The president and chief executive officer of The ALS Association expanded on the organization’s greatest goal—making ALS livable by 2030—and how it plans to work towards that over the next decade. [WATCH TIME: 3 minutes]
WATCH TIME: 3 minutes
"The first pillar we think about is: how do we think about treatments? How do we think about advancing these treatments? And where are we going to be putting resources? Where are we going to partner for those treatments? As we dig deep, we’ve decided to focus in on where our resources are going. Focusing in on preclinical therapeutic programs is going to be key."
Amyotrophic lateral sclerosis (ALS), otherwise known as Lou Gehrig Disease, is a progressive neurodegenerative disease that affects the nerve cells in muscles of both the upper and lower parts of the body. The disease forces nerves to stop working and die, cutting them off from triggering specific muscles and ultimately leading to severe muscle loss and paralysis. Reports suggest that about 12,000 to 15,000 people in the United States have ALS and most patients experience a survival time of 2 to 5 years, although it can variate.
There is no treatment to reverse damage to motor neurons or cure ALS. Although, treatments can help control symptoms, prevent unnecessary complications, and make living with the disease easier. To date, there are only 2 medications—riluzole (Rilutek) and edaravone (Radicava)—that are approved to treat ALS, though physicians will prescribe other medications to help manage other symptoms, including muscle cramps, stiffness, excess saliva and phlegm, and the pseudobulbar affect.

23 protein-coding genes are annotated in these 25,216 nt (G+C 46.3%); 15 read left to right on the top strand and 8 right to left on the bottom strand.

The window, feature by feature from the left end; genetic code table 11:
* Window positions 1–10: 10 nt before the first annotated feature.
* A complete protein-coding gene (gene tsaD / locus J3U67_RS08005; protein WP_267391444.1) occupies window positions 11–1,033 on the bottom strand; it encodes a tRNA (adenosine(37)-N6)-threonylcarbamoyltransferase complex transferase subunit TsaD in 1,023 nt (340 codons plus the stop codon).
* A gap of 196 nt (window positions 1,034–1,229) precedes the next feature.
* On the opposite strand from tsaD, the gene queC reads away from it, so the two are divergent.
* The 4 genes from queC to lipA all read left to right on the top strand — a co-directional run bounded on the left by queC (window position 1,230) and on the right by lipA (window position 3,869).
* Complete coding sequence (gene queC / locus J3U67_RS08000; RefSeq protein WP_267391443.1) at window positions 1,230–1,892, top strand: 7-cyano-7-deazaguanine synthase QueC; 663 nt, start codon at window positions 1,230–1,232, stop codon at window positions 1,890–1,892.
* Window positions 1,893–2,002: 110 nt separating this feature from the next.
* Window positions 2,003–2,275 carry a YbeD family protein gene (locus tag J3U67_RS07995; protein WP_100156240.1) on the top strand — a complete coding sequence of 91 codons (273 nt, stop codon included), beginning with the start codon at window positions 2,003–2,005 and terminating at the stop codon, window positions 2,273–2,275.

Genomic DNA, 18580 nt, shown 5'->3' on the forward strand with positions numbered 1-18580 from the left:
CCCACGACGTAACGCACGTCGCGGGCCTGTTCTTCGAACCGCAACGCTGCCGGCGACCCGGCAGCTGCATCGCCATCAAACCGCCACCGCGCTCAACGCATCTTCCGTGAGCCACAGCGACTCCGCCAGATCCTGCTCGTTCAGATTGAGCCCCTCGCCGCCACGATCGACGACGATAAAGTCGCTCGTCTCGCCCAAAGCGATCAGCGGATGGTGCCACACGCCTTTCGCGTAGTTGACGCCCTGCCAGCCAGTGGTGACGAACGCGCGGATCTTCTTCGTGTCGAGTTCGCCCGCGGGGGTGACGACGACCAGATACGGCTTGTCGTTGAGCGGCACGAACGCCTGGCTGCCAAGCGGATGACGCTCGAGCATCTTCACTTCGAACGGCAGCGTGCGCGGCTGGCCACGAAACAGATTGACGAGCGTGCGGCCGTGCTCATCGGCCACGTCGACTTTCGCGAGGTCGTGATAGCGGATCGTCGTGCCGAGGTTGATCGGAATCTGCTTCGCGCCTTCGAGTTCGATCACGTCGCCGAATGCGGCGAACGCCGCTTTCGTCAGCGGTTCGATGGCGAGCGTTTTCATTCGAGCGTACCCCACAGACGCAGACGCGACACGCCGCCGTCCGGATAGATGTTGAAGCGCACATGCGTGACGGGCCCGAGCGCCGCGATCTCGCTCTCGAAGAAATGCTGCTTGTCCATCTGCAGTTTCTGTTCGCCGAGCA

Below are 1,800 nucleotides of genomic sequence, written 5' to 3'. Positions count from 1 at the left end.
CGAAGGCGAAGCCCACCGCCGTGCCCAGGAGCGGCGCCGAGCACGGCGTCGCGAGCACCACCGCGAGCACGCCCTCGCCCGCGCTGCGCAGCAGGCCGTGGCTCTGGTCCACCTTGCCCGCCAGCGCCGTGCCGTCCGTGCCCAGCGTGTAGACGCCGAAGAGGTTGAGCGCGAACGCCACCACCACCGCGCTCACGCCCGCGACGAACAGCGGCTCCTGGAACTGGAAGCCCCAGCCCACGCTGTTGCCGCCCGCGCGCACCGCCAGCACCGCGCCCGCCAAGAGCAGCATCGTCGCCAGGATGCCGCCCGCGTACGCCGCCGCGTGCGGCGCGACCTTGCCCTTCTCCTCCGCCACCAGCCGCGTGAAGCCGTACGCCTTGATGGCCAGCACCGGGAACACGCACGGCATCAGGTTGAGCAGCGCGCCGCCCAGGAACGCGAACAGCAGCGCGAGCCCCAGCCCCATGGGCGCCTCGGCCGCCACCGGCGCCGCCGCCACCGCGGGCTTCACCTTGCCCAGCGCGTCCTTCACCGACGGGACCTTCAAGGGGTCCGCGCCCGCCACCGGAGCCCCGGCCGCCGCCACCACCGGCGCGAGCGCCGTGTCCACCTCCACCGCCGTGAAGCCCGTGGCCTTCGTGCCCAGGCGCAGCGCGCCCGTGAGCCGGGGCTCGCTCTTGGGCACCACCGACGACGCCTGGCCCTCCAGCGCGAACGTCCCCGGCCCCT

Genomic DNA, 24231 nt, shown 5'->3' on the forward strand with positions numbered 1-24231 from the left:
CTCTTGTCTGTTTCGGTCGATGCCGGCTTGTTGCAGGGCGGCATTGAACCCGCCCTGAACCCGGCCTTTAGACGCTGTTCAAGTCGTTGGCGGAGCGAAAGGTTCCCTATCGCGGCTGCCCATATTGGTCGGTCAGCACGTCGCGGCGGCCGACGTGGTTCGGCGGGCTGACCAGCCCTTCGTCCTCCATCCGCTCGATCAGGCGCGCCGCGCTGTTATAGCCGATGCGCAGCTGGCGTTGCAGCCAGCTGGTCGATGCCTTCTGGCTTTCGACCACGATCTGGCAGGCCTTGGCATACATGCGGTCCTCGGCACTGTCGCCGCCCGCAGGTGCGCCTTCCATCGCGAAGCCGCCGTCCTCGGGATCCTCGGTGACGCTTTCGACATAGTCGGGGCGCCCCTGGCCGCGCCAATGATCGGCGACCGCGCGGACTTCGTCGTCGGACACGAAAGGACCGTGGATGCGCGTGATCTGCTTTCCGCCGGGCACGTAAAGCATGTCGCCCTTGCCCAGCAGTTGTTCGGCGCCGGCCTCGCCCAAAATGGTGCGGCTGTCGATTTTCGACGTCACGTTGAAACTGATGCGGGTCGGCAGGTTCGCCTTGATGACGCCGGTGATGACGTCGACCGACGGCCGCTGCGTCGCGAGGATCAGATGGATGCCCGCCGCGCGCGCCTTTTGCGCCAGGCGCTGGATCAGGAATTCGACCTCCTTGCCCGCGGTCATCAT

Since 1985, The ALS Association has been a global leader and a beacon of hope for the ALS community. Established as a national nonprofit, it has led the way in global research, while providing assistance for those with the disease through a nationwide network of chapters, coordinating multidisciplinary care through certified clinical care centers, and fostering government partnerships. Its latest and most notable goal aims to make ALS a livable disease by 2030.
To discuss how the organization plans to execute this goal, its president and chief executive officer, Calaneet Balas, MSc, MBA, sat down with NeurologyLive®. She broke down the reasons for focusing on lengthening lifespan, improving quality of life, and preventing ALS, and how the organization will work towards achieving those goals.